As Falmouth Art Gallery director, Brian Stewart “proved that small galleries can have a mighty impact,” writes the Guardian:
Supported by a dedicated team, he masterminded groundbreaking exhibitions such as The Surrealists On Holiday (2004), inspired by the time spent in Cornwall by Lee Miller, Roland Penrose, Man Ray and others in 1937, and a series of exhibitions in 2009 marking Charles Darwin’s bicentenary. In the gallery it was not unusual to see a Picasso hanging alongside the work of a local artist (Brian championed contemporary Cornish art), next to a toddler’s scribbled response … [He] was widely recognised as an authority on British portraiture, advising the Metropolitan Museum in New York, the Philadelphia Museum of Art and the Victoria and Albert Museum in London among others. The Dictionary of Portrait Painters in Britain Up to 1920, written with Mervyn Cutten and published in 1997, is the standard reference book on the subject. Brian produced 20 books and catalogues, including The Shayer Family of Painters (1981) and Rupert: The Rupert Bear Dossier (1997) … The day before he died, he was celebrating his latest success from his hospital bed, having secured funding to buy a Tacita Dean painting for the gallery.
According to The New York Times, “Roy R. Neuberger, who drew on youthful passions for stock trading and art to build one of Wall Street’s most venerable partnerships and one of the country’s largest private collections of 20th-century masterpieces, died on Friday at his home at the Pierre Hotel in Manhattan. He was 107 and had lived in New York City for 101 years.” Neuberger’s memoirs include colorful reminiscences of artists and art historians he knew. In The Passionate Collector (2003) he writes:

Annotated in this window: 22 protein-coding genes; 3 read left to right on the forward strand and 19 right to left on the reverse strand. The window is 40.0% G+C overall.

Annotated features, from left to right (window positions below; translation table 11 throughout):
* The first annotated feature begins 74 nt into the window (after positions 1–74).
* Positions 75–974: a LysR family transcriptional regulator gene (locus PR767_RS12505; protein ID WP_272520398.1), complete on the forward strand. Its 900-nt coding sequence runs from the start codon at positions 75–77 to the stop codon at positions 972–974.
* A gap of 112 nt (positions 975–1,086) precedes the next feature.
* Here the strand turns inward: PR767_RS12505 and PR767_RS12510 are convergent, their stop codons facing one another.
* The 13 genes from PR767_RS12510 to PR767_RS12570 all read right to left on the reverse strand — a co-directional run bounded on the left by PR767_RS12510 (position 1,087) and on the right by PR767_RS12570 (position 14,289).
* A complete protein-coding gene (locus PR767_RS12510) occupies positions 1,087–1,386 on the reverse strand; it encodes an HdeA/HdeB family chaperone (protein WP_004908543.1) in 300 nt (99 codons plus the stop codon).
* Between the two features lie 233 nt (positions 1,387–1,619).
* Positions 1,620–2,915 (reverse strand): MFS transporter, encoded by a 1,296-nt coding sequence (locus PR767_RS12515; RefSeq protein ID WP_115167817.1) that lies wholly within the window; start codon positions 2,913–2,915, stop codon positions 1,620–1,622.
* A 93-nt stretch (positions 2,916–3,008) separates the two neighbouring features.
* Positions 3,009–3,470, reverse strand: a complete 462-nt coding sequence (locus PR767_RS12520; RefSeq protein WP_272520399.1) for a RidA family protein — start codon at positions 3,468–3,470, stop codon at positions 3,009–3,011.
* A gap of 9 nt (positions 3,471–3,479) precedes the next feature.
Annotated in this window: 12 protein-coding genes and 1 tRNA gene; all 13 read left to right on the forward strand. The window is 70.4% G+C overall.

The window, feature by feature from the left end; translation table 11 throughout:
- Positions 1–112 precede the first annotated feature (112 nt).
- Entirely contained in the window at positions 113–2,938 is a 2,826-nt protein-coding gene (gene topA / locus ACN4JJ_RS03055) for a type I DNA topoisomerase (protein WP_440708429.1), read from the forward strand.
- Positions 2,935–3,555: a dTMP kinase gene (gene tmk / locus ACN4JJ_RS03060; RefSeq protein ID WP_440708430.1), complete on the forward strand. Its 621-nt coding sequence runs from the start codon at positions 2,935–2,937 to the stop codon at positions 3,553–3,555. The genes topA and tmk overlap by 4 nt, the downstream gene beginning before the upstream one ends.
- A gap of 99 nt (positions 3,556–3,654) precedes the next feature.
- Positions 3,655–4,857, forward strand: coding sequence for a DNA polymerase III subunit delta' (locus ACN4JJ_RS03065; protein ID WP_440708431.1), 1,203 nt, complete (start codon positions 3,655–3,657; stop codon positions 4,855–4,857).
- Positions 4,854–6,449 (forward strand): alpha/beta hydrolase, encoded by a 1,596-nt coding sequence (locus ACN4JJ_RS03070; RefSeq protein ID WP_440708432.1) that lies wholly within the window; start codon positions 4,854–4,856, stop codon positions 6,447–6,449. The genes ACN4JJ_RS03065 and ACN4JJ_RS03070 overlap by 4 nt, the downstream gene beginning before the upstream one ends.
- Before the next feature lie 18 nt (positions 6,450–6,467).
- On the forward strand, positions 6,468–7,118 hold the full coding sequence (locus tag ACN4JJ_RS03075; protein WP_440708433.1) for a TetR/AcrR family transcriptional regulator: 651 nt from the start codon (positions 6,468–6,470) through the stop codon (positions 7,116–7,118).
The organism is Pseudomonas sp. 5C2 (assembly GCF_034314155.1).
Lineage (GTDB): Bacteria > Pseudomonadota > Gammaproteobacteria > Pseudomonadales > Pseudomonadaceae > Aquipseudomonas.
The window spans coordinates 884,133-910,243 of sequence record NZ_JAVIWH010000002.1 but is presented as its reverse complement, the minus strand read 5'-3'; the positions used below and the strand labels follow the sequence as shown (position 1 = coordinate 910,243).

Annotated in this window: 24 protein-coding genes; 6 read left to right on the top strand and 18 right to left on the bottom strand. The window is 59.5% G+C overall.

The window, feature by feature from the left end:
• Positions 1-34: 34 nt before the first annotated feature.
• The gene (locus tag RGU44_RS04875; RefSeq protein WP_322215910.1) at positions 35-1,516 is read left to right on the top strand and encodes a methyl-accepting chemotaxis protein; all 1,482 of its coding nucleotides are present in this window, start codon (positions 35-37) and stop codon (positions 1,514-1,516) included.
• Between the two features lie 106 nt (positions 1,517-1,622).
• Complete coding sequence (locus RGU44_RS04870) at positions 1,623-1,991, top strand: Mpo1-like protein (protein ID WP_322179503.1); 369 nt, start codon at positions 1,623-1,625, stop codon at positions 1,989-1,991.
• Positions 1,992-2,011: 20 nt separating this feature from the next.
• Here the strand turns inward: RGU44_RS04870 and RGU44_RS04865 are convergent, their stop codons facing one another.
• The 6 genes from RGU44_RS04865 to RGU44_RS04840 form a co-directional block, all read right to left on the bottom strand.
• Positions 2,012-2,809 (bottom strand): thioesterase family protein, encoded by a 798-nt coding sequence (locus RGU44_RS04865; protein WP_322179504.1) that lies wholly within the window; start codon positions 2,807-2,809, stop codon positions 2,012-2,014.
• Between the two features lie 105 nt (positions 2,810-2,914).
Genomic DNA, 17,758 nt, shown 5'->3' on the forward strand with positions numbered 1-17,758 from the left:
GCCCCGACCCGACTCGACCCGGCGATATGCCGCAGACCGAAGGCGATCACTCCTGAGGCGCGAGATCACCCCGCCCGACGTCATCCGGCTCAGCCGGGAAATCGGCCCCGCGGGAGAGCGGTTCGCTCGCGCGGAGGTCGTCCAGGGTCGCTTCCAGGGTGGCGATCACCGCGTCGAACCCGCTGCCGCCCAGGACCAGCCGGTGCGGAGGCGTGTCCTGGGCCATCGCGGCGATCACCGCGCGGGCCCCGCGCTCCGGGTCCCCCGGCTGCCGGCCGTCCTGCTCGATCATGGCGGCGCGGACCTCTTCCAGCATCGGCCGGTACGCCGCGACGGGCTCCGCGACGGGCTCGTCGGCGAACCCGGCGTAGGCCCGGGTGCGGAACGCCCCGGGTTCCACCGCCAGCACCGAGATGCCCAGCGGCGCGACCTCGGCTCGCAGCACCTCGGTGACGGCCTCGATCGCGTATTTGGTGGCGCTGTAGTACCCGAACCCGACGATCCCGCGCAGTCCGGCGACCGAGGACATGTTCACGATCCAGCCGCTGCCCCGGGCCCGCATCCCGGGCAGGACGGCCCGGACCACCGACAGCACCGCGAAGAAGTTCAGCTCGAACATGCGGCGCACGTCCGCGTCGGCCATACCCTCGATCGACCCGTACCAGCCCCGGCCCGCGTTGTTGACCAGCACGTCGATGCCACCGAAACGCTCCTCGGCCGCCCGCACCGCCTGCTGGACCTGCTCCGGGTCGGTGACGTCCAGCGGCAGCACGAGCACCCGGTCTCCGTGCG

One July evening in 1926, I entered the Café des Deux Magots and noticed a young man under verbal assault by some pseudo-intellectuals who were baiting him … His name was Meyer Schapiro, he was twenty-one years old, a year younger than I was … In this architectural debate at the café, Meyer’s adversaries were trying to trip him up in a discussion of the flying buttress. Meyer said that this motif, revealed in the artistic rendering of a horse with its legs extended out both in front and in back, impossible in reality, first appeared in two works a thousand miles apart. The two artists could not possible have known each other, or been familiar with each other’s work. This kind of coincidence has occurred many times in history … Meyer Schapiro was a vigorous, extremely knowledgeable speaker, a fanatical salesman of ideas, and a pretty good painter as well. He came out fine in the debate and we became instant friends.